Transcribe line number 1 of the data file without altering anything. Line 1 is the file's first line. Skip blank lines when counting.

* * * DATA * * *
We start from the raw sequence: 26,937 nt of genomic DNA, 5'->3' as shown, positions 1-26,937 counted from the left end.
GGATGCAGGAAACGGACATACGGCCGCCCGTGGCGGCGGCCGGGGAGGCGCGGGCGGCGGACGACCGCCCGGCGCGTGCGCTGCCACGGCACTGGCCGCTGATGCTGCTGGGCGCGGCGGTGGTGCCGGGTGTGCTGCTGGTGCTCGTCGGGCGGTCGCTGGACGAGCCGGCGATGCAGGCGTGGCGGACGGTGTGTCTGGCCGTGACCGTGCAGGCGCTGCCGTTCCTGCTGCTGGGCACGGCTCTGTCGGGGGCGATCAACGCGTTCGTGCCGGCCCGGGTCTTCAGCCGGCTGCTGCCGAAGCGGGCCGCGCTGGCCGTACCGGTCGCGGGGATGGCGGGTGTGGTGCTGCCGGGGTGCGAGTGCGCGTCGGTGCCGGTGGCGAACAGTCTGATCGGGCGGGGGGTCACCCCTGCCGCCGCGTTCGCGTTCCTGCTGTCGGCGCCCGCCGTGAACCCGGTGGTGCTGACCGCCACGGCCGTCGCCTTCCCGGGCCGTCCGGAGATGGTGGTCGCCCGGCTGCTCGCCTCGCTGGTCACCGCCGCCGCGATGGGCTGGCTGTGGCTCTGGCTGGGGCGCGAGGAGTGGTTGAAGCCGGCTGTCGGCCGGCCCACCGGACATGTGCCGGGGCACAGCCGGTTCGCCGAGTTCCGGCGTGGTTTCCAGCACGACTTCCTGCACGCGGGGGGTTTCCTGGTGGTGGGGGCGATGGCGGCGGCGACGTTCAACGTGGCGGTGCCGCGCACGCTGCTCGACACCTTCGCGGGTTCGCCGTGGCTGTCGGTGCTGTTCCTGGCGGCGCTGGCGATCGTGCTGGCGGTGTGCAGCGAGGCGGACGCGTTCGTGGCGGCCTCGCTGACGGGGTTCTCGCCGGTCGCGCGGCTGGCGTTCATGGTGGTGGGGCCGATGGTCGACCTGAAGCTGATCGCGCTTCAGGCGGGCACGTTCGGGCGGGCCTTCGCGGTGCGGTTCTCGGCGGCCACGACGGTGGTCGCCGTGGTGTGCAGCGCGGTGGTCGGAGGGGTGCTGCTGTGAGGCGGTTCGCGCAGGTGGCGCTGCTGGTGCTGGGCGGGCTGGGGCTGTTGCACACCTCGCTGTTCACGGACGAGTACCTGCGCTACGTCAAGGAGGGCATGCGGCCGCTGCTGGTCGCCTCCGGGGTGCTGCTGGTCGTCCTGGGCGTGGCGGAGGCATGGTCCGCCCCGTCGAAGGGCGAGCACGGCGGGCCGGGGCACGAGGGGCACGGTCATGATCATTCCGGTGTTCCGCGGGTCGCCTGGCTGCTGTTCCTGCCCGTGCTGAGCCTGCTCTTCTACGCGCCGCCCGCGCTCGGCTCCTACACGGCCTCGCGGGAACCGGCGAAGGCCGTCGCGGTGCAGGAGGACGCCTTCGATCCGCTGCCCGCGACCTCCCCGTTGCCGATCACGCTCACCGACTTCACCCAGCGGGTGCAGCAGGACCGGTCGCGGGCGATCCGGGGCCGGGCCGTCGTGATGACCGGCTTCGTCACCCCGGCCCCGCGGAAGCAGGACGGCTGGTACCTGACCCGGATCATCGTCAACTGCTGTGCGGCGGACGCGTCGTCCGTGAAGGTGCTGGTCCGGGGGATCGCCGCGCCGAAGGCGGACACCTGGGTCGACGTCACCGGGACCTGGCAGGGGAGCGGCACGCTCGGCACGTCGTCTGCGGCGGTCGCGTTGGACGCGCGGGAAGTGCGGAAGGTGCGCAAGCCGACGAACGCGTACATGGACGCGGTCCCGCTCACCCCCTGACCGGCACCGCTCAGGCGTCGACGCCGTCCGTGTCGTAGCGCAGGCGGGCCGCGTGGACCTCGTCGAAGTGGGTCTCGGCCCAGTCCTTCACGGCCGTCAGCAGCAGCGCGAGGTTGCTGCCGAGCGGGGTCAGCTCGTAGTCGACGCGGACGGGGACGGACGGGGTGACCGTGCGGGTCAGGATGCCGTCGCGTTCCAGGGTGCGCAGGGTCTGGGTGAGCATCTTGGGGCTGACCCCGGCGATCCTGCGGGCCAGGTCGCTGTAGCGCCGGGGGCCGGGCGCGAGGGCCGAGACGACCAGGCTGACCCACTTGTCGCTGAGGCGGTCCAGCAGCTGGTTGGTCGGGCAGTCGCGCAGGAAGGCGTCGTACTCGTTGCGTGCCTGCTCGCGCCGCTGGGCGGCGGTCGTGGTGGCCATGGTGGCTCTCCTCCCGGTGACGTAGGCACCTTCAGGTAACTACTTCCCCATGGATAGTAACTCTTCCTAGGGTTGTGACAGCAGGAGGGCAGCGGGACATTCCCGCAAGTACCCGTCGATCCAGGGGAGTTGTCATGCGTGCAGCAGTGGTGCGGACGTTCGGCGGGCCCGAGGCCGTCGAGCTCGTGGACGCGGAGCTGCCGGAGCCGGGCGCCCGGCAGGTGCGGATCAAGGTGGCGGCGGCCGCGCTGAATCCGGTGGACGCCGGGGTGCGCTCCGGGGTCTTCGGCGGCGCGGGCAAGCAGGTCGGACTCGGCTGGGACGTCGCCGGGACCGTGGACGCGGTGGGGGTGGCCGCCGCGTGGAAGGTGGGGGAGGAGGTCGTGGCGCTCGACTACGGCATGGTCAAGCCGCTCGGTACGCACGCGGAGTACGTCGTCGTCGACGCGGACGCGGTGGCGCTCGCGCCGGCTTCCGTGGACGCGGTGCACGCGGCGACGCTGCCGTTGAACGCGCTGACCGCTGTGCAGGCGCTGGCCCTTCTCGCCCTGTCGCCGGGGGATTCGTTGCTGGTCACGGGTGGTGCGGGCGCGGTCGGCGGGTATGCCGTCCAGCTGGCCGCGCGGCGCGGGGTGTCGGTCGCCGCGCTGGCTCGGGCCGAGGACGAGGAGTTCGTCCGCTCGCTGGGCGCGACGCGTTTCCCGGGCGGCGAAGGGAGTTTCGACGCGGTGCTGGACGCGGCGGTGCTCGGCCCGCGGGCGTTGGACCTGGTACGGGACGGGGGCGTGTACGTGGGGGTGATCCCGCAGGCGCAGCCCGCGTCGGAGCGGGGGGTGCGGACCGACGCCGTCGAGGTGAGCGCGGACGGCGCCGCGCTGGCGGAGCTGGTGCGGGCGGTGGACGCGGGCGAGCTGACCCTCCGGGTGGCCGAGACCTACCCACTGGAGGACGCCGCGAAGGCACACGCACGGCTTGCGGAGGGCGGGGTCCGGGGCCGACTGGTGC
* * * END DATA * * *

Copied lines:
We start from the raw sequence: 26,937 nt of genomic DNA, 5'->3' as shown, positions 1-26,937 counted from the left end.